DOI: 10.1002/alz.073462 ISSN: 1552-5260

Assessing risk taking and decision making associated with late‐life onset mild psychotics symptoms in cognitively normal older adults

Zahinoor Ismail, Dag Aarsland, Clive G Ballard, Anne Corbett, Byron Creese
  • Psychiatry and Mental health
  • Cellular and Molecular Neuroscience
  • Geriatrics and Gerontology
  • Neurology (clinical)
  • Developmental Neuroscience
  • Health Policy
  • Epidemiology



Late‐life onset psychosis assessed in the Mild Behavioral Impairment framework (MBI‐psychosis) is a risk factor for dementia and known to be associated with impaired reasoning and memory in people without dementia. There is evidence that psychotic symptoms across diagnostic boundaries share some common genetic and neuropsychological correlates. In this study we aimed to determine whether MBI‐psychosis is associated cognitive deficits typically associated with other psychoses. To do this, we examined the relationship between MBI‐psychosis and scores on a specialised decision making and risk‐taking test, the Cambridge Gambling Task (CGT), performance on which is impaired in people with earlier life psychotic syndromes.


476 participants were drawn from the online PROTECT registry on the basis of the Mild Behavioural Impairment Checklist (MBI‐C) ratings indicating psychosis and invited to complete the Cambridge Gambling Task. The association between performance on six CGT outcome measures, assessing elements of risk taking and decision making, and MBI‐psychosis was tested using linear regression (controlling for age, sex and education level).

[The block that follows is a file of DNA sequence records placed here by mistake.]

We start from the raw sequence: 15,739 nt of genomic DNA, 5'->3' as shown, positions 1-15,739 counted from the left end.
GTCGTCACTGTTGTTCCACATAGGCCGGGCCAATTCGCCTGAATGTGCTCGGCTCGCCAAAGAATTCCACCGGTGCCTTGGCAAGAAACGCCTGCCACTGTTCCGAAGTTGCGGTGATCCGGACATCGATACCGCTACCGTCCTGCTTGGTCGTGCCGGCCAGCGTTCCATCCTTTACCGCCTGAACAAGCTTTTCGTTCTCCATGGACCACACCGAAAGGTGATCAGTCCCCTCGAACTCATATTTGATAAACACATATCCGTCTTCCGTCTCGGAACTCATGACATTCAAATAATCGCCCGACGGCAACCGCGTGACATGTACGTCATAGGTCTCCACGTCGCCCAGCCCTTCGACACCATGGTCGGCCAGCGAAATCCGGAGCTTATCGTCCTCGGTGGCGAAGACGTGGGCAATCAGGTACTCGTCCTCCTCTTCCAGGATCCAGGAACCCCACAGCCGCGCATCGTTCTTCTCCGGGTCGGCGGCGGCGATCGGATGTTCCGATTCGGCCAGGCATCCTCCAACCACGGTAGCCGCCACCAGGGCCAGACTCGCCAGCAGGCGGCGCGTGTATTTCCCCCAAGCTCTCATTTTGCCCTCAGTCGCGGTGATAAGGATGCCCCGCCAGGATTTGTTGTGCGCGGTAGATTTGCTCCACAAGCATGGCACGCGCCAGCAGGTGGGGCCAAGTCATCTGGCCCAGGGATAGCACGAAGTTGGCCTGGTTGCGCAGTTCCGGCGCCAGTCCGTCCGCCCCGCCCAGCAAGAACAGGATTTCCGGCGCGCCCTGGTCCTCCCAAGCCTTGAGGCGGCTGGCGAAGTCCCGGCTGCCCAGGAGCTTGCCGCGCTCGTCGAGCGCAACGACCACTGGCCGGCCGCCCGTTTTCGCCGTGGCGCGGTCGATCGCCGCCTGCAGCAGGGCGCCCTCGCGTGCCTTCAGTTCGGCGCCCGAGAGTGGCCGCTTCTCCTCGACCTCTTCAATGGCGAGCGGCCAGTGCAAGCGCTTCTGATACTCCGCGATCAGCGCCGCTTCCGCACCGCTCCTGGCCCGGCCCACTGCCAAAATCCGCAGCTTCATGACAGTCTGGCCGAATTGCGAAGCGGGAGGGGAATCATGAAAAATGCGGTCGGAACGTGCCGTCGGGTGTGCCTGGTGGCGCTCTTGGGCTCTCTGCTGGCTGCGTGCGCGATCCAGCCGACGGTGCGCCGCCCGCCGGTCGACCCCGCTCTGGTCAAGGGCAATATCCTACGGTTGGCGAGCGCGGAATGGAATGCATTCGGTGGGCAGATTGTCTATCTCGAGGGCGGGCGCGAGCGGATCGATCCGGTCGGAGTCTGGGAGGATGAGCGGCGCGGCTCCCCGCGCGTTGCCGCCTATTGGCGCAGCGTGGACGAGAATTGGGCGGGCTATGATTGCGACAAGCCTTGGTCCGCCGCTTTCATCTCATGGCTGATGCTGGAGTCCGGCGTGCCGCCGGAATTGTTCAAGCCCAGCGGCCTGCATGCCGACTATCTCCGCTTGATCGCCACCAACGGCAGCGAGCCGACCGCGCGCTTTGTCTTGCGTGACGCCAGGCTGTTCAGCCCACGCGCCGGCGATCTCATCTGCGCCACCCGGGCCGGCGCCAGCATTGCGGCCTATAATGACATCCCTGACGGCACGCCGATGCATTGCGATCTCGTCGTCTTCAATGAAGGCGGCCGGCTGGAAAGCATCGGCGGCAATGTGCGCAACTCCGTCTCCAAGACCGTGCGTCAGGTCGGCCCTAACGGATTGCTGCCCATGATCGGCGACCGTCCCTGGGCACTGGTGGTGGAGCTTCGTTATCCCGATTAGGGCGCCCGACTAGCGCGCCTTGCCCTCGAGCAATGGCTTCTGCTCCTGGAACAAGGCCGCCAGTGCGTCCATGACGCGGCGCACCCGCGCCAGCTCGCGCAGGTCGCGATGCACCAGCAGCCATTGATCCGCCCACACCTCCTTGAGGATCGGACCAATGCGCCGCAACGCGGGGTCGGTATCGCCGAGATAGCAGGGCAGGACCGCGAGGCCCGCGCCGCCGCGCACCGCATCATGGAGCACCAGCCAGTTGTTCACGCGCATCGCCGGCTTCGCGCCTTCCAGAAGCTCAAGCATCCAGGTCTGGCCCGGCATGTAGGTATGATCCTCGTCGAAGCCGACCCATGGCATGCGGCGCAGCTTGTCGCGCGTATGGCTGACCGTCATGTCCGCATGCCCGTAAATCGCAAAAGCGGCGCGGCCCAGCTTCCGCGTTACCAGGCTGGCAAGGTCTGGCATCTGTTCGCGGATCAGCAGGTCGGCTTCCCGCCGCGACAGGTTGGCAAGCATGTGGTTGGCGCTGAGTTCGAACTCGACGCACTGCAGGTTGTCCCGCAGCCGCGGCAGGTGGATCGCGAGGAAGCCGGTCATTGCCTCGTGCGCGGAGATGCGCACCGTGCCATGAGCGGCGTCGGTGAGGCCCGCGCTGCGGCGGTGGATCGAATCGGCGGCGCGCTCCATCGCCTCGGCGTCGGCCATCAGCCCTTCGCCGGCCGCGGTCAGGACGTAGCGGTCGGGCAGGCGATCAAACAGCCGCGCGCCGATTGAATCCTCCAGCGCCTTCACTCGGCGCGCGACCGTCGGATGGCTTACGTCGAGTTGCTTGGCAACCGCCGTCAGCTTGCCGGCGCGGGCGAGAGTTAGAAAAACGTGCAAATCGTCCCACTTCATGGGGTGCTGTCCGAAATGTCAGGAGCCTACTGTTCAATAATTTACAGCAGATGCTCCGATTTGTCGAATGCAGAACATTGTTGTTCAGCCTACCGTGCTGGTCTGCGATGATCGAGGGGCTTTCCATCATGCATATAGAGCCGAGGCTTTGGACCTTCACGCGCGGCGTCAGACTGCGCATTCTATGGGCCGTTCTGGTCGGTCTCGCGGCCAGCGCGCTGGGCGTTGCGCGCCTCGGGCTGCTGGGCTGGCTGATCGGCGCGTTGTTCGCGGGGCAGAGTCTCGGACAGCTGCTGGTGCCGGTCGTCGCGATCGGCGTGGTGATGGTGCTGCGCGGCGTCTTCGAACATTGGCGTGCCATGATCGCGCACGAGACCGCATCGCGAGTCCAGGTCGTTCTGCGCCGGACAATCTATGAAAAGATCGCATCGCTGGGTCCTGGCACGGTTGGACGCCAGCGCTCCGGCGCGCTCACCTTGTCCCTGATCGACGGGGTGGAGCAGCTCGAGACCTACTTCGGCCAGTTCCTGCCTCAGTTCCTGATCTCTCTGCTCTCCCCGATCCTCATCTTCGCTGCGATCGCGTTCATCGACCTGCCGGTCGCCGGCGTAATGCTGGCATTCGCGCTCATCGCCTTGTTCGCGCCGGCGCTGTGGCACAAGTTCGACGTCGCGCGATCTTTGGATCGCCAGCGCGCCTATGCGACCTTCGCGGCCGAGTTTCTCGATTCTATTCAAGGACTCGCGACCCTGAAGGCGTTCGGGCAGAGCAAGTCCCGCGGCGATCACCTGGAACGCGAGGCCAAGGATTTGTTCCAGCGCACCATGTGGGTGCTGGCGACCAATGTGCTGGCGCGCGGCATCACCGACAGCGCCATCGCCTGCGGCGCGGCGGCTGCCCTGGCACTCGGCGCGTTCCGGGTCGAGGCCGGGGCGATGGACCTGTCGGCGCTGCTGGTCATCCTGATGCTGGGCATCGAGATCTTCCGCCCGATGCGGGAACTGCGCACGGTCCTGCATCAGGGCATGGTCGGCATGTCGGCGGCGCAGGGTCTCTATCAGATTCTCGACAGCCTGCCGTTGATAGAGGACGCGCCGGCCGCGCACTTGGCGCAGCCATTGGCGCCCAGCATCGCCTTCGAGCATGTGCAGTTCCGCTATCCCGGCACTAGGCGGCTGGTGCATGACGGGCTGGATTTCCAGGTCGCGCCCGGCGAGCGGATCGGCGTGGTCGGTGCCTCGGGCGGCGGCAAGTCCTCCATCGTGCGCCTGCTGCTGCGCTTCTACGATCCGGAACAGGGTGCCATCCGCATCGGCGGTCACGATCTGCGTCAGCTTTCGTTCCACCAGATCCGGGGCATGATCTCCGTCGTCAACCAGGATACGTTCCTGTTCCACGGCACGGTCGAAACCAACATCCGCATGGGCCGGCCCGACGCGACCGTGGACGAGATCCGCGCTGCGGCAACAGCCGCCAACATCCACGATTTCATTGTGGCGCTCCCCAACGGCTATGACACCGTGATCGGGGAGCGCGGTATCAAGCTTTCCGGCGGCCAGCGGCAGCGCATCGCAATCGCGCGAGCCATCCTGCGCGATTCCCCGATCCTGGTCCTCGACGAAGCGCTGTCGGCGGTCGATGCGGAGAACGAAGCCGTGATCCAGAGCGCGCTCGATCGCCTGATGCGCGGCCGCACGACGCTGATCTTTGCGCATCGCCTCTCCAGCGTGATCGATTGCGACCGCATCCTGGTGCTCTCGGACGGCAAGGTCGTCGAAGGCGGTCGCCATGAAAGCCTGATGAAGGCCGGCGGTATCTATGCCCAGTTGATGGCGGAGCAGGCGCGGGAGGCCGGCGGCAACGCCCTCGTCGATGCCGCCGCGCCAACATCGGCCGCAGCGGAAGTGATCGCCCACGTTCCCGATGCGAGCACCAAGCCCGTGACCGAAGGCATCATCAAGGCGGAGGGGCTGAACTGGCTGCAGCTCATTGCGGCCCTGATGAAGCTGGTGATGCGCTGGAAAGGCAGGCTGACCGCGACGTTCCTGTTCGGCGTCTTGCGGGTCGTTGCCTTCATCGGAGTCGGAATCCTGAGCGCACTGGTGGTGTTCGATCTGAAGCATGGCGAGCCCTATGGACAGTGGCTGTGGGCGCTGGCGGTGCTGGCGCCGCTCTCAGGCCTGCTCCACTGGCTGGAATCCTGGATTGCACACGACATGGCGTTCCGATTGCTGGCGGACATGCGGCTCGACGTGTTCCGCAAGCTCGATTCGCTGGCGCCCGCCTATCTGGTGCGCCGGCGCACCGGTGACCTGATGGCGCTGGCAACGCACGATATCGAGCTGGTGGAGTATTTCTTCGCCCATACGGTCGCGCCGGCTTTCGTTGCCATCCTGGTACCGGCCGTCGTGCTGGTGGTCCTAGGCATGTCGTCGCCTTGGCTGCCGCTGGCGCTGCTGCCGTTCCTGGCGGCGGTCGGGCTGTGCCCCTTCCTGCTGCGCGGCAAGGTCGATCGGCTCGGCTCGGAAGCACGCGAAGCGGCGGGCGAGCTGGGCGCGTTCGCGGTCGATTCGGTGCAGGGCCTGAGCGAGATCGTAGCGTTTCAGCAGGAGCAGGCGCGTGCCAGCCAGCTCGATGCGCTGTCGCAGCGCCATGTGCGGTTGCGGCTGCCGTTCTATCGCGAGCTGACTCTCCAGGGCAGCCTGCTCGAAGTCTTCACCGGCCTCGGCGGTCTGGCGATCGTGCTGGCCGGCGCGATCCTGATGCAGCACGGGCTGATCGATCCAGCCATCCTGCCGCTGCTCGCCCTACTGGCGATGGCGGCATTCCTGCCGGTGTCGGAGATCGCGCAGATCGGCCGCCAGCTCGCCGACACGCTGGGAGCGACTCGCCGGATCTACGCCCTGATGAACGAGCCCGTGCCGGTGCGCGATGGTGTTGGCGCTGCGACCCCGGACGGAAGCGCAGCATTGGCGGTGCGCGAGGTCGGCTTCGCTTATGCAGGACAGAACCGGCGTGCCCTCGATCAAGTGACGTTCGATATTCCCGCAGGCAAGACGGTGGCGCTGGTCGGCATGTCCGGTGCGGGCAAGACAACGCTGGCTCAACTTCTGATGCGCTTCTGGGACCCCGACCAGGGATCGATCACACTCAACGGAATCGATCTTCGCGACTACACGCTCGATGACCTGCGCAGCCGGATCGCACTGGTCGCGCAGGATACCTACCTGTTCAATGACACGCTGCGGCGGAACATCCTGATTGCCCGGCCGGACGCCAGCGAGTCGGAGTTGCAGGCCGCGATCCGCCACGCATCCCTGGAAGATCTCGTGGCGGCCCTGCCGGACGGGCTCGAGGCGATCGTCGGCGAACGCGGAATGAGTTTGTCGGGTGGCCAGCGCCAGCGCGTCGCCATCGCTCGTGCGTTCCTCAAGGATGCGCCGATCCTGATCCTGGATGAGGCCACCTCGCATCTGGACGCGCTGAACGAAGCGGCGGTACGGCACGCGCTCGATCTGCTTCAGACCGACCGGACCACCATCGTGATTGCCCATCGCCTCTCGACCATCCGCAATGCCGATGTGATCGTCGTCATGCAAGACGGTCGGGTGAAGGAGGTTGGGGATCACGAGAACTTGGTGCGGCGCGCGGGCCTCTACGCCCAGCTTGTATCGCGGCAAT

Overall, there was little evidence of a substantial impact of MBI‐psychosis on CGT scores. Our study was powered to detect medium effect sizes. We found modest evidence of higher risk taking associated with more severe MBI‐psychosis scores (β = ‐0.1, SE = 0.05, p = 0.04) but this did not survive multiple testing correction.


This is the first time a specialist decision making and risk‐taking test has been conducted in MBI‐psychosis. Although MBI‐psychosis is associated with a range of cognitive impairments in later‐life and dementia risk it appears that any shared neuropsychological basis with other psychoses is limited (though we cannot rule out a small non‐clinically significant effect size). This has possible implications for the diagnostic classification of later‐life onset mild psychotic symptoms.

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